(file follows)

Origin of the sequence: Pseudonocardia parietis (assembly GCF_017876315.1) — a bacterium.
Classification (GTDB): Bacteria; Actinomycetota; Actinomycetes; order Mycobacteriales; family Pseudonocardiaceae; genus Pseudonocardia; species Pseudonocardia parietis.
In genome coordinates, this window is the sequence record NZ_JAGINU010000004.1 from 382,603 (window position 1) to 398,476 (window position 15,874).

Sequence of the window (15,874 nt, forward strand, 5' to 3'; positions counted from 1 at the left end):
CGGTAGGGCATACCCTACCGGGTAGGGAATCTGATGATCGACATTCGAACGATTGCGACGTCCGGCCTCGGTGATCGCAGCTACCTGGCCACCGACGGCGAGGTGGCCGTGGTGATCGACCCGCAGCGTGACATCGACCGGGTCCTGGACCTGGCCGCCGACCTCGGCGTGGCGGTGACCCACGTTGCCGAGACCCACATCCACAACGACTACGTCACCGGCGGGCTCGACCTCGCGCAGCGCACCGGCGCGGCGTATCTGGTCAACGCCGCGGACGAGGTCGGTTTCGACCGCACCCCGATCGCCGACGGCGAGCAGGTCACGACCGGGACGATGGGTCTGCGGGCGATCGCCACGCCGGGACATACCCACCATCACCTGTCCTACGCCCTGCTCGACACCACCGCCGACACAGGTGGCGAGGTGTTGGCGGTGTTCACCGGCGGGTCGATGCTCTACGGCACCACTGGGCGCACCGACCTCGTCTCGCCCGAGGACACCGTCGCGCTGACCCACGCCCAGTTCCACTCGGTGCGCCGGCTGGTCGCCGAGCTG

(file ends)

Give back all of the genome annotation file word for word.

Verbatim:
Origin of the sequence: Pseudonocardia parietis (assembly GCF_017876315.1) — a bacterium.
Classification (GTDB): Bacteria; Actinomycetota; Actinomycetes; order Mycobacteriales; family Pseudonocardiaceae; genus Pseudonocardia; species Pseudonocardia parietis.
In genome coordinates, this window is the sequence record NZ_JAGINU010000004.1 from 382,603 (window position 1) to 398,476 (window position 15,874).

Sequence of the window (15,874 nt, forward strand, 5' to 3'; positions counted from 1 at the left end):
CGGTAGGGCATACCCTACCGGGTAGGGAATCTGATGATCGACATTCGAACGATTGCGACGTCCGGCCTCGGTGATCGCAGCTACCTGGCCACCGACGGCGAGGTGGCCGTGGTGATCGACCCGCAGCGTGACATCGACCGGGTCCTGGACCTGGCCGCCGACCTCGGCGTGGCGGTGACCCACGTTGCCGAGACCCACATCCACAACGACTACGTCACCGGCGGGCTCGACCTCGCGCAGCGCACCGGCGCGGCGTATCTGGTCAACGCCGCGGACGAGGTCGGTTTCGACCGCACCCCGATCGCCGACGGCGAGCAGGTCACGACCGGGACGATGGGTCTGCGGGCGATCGCCACGCCGGGACATACCCACCATCACCTGTCCTACGCCCTGCTCGACACCACCGCCGACACAGGTGGCGAGGTGTTGGCGGTGTTCACCGGCGGGTCGATGCTCTACGGCACCACTGGGCGCACCGACCTCGTCTCGCCCGAGGACACCGTCGCGCTGACCCACGCCCAGTTCCACTCGGTGCGCCGGCTGGTCGCCGAGCTG